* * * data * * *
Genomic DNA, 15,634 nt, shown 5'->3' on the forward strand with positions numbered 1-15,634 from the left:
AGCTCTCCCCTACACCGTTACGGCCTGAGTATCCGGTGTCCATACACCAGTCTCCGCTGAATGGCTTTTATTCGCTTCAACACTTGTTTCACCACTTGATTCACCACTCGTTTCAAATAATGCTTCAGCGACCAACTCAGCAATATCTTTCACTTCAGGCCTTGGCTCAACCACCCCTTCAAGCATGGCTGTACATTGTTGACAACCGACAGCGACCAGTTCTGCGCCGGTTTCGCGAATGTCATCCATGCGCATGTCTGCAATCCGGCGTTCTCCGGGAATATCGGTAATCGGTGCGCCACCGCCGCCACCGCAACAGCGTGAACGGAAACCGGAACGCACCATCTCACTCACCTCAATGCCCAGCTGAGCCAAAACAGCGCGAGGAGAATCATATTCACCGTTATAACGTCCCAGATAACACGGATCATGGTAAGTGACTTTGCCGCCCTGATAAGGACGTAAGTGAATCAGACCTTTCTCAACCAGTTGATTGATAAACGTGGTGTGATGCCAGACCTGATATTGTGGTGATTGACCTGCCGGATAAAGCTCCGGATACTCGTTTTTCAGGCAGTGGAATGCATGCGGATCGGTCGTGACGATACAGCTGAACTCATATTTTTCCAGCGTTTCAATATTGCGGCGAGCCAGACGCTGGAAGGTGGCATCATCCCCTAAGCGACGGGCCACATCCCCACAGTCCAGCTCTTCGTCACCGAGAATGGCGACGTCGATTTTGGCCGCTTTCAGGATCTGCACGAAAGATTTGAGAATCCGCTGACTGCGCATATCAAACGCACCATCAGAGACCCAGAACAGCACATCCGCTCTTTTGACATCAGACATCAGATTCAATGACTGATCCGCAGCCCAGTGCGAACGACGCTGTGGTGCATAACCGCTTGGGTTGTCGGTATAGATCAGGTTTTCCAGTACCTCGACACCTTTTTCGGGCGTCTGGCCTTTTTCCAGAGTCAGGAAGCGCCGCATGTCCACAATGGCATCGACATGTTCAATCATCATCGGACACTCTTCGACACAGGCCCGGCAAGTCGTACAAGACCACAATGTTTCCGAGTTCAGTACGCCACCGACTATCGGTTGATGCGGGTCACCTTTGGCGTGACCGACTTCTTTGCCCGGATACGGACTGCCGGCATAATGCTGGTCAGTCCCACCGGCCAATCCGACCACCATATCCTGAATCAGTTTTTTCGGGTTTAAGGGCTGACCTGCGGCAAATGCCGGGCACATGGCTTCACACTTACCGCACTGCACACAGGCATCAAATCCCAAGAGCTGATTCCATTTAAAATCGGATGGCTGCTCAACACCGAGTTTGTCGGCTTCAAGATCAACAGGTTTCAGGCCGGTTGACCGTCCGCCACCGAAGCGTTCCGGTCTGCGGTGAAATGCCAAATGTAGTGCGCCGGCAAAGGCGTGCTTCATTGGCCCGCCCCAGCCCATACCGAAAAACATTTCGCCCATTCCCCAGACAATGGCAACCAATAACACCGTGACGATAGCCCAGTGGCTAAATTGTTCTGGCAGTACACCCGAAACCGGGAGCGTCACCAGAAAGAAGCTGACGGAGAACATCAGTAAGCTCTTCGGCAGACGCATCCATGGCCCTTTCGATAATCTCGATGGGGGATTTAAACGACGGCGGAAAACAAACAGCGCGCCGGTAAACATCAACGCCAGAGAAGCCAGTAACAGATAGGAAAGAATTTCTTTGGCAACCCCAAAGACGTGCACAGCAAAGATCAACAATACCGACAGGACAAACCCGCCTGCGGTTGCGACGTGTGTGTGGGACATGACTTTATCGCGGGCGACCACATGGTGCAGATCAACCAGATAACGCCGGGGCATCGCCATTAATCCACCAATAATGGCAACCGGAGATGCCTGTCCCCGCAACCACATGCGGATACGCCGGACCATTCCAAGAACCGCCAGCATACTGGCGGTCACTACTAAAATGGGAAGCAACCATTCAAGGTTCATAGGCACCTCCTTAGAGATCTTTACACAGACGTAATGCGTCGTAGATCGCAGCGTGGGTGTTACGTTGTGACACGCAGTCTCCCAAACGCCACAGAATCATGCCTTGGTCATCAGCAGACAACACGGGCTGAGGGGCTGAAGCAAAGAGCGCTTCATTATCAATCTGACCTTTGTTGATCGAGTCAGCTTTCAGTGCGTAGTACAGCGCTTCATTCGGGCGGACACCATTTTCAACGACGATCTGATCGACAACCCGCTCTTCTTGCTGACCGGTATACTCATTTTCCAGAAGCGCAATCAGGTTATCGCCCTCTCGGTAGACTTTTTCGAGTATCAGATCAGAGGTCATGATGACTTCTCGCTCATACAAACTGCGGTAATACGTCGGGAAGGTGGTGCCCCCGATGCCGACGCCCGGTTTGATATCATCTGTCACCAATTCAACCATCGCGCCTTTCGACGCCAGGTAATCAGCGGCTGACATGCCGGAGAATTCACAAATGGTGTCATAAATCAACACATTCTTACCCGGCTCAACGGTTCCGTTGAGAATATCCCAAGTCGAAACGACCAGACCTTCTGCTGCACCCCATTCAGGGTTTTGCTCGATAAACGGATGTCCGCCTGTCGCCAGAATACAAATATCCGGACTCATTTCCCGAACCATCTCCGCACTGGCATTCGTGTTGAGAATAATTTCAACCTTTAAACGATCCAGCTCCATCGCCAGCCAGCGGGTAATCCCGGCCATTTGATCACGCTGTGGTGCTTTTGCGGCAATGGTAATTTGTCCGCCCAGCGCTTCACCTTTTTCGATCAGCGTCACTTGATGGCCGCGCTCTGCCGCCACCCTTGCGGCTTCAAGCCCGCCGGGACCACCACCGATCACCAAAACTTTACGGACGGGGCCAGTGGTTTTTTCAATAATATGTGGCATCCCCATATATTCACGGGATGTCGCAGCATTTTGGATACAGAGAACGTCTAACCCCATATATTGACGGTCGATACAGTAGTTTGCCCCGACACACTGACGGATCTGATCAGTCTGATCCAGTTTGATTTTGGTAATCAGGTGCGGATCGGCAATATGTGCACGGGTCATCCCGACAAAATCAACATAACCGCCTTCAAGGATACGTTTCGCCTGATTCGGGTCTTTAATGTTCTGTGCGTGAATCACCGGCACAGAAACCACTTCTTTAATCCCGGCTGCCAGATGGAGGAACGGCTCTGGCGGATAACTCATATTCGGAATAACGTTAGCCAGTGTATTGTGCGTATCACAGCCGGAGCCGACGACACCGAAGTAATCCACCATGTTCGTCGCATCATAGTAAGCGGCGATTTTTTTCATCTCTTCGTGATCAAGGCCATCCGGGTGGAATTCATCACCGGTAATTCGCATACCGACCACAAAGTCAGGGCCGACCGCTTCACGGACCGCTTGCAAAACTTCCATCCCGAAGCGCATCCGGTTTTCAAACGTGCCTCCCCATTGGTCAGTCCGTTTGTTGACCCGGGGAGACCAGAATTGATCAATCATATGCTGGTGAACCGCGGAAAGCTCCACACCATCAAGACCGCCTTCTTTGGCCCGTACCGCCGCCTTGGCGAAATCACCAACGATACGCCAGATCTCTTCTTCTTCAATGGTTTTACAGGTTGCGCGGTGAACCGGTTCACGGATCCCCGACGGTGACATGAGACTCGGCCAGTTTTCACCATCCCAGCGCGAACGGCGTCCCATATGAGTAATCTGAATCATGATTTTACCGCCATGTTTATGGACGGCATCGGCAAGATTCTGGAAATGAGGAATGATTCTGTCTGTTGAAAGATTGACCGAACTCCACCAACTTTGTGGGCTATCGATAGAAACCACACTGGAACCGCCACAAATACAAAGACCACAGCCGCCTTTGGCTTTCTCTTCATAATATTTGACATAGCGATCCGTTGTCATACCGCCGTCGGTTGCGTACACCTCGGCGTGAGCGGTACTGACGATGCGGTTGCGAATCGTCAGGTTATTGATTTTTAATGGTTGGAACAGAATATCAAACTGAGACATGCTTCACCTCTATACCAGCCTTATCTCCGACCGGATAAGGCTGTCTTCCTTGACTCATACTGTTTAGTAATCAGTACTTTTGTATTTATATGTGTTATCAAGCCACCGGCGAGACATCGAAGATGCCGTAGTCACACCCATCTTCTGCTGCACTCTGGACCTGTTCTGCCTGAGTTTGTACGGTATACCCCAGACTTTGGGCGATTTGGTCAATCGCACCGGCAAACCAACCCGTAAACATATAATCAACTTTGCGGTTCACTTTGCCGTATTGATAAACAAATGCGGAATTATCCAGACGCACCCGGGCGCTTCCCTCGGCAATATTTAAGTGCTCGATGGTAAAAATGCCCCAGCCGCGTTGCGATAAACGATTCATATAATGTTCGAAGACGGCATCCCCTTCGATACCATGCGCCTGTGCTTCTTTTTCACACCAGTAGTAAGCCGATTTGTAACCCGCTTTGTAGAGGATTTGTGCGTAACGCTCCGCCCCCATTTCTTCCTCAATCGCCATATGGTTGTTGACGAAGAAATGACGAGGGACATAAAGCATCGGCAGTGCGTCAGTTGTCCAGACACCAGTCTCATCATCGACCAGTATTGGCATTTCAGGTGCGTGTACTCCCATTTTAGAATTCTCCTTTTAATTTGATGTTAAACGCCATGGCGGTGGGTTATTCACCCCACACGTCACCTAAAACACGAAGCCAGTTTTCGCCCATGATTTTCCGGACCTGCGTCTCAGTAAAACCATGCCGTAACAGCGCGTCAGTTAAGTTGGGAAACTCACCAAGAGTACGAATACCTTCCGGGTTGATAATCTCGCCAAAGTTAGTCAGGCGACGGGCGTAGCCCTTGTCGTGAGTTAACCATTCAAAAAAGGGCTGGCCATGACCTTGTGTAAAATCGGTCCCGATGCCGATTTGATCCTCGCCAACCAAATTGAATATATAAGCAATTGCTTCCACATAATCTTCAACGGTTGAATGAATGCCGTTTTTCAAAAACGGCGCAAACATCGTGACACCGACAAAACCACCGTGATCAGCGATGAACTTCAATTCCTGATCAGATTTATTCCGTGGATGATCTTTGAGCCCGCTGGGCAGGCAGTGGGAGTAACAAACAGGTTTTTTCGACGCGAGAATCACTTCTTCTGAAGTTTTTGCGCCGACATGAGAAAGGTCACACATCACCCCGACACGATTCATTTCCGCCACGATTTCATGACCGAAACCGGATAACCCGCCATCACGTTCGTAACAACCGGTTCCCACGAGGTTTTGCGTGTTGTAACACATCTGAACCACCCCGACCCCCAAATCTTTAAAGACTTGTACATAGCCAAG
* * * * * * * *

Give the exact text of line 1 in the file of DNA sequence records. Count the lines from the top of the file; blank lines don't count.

Genomic DNA, 15,634 nt, shown 5'->3' on the forward strand with positions numbered 1-15,634 from the left: